Jane Atkins, Managing Director at Shearings Holidays comments: “We all know the power that film locations can have on driving holiday demand. Downton Abbey is such a popular show with customers of all ages. I have no doubt the new film will drive interest in visiting Highclere. On our tour the tickets are pre-booked and all of the arrangements are made for guests.”

Gary Clark, Assistant Product and Commercial Manager: Touring Australasia, Travel 2, says that nostalgia has a big part to play in the set-jetting trend, saying: “Movie themed tours can certainly encourage bookings for specific destinations, as guests are eager to experience the story for themselves and evoke those same emotions.”

Travel 2’s New Zealand-based movie tour includes a visit to Wellington’s Weta Workshop, going behind-the-scenes to meet the designers and craftsmen responsible for props and costumes in movies like The Hobbit, District 9 and Thunderbirds Are Go.

Malta is also a favourite of film-makers and The Malta Tourism Authority has released a map of the islands which pinpoints filming locations for Gladiator, The Count of Monte Cristo, Troy, Captain Phillips and many other films. Iceland is selling itself as the inspiration for Disney’s Frozen 2, highlighting the geysers, black-sand beaches, volcanoes and waterfalls which apparently inspired the makers of the animation sequel.

Top locations

Northern Ireland – Game Of Thrones: Ireland’s dramatic coastline played host to some of the most famous Game of Thrones locations, from the Battle of the Blackwater to the Iron Islands. Clients can try their hand at archery at Strangford Lough, better known by GOT fans as Winterfell, drive the Causeway Coast, the backdrop for many a bloody scene, and visit the spooky Dark Hedges Road which doubled as the Kings Road in the show.

Georgia, U.S – Stranger Things: The hit series was shot in and around Atlanta, meaning fans of the show can get their Americana fix of small-town 1980s. Picture opportunities include the Hawkins National Laboratory (a former psychiatric hospital), the neon palace arcade and a spooky Hawkins Library.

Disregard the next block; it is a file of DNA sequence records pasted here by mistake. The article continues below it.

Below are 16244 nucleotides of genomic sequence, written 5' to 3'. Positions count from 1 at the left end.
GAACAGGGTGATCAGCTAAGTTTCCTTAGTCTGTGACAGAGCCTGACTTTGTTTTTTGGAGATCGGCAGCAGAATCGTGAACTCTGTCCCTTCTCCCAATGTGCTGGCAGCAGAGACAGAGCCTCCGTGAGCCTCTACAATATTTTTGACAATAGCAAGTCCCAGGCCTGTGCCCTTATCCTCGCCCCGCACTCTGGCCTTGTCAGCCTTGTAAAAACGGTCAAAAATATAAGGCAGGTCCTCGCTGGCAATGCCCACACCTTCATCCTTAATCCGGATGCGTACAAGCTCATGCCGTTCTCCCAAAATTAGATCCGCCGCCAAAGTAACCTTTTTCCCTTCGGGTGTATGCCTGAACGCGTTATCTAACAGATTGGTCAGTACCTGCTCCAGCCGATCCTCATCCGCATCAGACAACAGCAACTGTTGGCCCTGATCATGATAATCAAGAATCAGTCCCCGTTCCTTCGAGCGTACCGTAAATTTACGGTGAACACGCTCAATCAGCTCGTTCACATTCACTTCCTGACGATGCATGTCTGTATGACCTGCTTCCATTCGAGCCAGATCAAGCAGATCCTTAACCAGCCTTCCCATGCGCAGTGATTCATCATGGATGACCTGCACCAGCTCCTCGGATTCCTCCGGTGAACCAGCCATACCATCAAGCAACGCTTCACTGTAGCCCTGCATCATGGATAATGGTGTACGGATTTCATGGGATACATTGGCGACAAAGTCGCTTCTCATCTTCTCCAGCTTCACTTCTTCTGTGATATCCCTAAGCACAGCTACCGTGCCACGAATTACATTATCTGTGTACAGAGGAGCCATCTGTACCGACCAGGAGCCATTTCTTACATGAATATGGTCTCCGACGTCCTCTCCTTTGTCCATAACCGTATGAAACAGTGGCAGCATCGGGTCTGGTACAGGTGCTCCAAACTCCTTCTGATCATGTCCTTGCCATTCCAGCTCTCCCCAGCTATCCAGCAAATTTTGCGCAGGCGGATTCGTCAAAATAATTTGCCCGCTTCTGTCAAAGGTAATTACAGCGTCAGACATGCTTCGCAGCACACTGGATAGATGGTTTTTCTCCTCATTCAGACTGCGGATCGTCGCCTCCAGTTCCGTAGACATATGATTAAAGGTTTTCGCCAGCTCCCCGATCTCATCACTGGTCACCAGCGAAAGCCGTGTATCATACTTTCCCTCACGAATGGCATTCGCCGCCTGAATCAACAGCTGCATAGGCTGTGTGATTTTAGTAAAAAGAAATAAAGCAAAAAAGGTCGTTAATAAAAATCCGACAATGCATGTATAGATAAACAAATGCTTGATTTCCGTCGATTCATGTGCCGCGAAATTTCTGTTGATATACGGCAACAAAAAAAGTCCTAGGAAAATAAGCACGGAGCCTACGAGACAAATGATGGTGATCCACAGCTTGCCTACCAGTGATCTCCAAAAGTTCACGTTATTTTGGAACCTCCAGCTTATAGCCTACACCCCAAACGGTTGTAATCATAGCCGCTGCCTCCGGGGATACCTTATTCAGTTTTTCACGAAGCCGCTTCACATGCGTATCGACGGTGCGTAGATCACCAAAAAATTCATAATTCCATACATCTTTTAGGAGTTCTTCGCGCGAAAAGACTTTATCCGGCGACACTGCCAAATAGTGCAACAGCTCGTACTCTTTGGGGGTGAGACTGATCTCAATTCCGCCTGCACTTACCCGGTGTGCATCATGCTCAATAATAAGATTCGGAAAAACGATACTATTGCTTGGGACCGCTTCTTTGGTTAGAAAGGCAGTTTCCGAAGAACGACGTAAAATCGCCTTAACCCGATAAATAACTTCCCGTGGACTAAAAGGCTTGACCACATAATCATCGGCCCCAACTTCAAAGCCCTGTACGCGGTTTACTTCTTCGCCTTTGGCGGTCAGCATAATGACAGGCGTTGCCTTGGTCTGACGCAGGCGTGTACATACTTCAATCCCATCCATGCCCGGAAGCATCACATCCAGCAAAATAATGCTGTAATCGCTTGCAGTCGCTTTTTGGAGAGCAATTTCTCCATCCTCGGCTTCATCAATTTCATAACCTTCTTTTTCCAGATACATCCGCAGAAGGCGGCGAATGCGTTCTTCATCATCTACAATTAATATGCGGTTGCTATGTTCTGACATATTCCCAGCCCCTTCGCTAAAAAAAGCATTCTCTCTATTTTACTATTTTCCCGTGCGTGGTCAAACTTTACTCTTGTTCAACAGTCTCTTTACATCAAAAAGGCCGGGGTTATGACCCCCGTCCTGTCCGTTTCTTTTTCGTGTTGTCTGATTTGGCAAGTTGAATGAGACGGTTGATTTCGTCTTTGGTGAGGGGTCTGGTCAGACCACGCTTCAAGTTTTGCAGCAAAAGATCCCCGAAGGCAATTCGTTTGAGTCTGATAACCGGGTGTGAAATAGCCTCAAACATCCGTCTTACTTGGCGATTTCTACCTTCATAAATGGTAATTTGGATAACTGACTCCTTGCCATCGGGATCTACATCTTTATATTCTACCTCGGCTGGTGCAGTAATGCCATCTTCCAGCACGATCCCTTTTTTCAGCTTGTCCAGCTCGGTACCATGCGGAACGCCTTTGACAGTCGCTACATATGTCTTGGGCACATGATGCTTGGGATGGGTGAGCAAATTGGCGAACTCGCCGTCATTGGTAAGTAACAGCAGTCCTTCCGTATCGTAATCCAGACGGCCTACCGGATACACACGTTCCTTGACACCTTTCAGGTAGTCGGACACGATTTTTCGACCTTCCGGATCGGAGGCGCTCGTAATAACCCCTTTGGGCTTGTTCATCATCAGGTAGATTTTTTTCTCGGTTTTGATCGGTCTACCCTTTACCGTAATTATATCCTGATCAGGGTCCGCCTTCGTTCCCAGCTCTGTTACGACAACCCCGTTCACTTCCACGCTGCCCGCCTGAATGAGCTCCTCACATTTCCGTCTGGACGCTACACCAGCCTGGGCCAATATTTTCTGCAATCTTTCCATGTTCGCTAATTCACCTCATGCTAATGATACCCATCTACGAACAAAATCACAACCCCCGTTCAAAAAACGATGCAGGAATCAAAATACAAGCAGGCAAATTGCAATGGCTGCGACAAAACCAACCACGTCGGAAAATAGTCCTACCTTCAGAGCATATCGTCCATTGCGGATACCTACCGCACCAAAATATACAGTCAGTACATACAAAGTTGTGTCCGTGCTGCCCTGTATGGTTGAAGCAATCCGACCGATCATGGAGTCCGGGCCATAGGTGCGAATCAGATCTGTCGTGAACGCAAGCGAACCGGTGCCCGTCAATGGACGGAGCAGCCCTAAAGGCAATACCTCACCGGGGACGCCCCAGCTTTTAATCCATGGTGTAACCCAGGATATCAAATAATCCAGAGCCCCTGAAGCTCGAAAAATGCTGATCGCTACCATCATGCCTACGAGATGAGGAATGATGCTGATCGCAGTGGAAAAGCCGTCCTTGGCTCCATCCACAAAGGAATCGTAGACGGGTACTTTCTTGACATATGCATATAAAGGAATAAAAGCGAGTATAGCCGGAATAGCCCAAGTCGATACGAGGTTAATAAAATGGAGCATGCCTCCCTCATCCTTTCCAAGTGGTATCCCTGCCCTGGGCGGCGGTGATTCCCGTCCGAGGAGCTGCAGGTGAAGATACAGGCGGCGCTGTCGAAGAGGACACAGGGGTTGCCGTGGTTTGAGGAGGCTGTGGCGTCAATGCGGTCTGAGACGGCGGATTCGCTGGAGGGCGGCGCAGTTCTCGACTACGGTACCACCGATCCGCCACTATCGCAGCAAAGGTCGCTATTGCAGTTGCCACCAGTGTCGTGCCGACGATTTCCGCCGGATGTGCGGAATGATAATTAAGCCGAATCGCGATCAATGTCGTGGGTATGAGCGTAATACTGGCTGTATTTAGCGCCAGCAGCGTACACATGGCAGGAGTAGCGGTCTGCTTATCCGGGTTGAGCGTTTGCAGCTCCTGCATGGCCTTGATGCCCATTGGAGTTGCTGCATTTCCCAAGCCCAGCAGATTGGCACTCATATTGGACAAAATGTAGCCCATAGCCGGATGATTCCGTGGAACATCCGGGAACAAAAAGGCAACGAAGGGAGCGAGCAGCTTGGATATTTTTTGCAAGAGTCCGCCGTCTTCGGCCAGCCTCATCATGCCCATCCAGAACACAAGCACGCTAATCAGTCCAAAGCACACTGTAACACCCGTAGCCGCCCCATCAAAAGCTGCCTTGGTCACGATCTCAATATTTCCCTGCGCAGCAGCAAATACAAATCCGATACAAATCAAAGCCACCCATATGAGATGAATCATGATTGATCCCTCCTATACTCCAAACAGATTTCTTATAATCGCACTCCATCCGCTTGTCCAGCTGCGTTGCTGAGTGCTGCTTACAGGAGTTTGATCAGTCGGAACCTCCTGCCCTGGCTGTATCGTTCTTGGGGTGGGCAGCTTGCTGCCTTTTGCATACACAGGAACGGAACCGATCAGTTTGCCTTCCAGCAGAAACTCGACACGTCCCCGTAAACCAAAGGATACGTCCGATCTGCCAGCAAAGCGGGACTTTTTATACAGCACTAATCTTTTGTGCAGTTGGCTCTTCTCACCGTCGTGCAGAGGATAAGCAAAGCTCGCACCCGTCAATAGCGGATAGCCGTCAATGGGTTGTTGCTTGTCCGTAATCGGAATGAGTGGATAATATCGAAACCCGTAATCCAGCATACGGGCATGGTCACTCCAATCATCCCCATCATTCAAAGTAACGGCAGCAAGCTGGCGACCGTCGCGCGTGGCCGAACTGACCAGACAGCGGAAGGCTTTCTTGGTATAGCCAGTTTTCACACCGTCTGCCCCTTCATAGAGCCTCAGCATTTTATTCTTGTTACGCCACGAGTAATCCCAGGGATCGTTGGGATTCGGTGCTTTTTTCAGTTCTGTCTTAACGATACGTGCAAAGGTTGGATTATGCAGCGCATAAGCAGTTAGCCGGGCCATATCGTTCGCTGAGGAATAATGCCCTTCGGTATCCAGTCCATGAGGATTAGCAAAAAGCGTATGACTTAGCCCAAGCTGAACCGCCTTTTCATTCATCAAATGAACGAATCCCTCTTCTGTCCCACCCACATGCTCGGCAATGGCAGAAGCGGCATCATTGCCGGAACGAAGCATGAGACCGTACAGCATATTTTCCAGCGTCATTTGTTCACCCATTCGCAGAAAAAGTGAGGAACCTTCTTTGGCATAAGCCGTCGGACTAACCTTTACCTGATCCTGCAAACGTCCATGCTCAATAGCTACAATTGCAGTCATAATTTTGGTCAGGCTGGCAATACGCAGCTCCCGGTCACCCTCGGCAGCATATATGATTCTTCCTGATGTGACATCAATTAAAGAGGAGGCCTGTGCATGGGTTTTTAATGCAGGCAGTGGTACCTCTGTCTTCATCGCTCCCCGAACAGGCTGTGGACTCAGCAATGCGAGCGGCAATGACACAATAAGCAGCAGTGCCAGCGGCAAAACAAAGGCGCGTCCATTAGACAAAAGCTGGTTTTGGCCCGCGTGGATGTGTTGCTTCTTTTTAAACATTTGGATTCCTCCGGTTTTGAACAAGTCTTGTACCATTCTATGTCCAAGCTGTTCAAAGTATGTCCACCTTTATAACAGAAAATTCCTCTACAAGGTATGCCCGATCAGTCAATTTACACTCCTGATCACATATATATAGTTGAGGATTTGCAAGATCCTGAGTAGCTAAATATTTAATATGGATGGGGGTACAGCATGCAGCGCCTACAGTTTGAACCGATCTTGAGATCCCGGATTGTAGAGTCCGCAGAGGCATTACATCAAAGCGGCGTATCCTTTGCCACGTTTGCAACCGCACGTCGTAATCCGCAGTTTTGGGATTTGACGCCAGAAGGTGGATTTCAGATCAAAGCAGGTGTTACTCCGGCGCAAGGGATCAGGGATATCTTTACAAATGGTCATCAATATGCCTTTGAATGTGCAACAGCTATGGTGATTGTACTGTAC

North Carolina – Dirty Dancing: Until recently North Carolina was a big hit when it came to film locations. Along with blockbusters such as I Know What You Did Last Summer and The Hunger Games, it’s famously the home of ‘that’ lift in the romantic comedy classic, Dirty Dancing. Johnny and Baby created the movie magic in Lake Lure in the foothills of North Carolina and the Lake Lure Inn Resort & Spa hosts an annual Dirty Dancing festival.

Jordan – Star Wars: Location scouts have been drawn to the burnt-coloured sands and lunar-like sandstone formations of Wadi Rum for blockbusters such as The Martian, Laurance of Arabia, Aladdin and most recently Star Wars: The Rise of Skywalker. Due for release December 2019, the famous desert landscape will once again feature in the latest and last film in this Star Wars trilogy.

Italy – No Time To Die: Filming for the 25th installment of the James Bond franchise, the fifth and final for Daniel Craig, took place throughout 2019. Scouts chose Matera in the South of Italy, this year’s European capital of culture, for the iconic Aston Martin car chase scenes. The neighbouring region of Puglia, with its iconic Trulli huts, is also said to feature in the film, expected for release in April 2020.

Where to book it

Travel 2 has a nine-day North Island Movie Experience includes three-nights in Auckland, with a trip to Hobbiton, two nights in Rotorua and three nights in Wellington, visiting the location for the Gardens of Isengard, From £1,899pp, the price includes all flights and guided touring.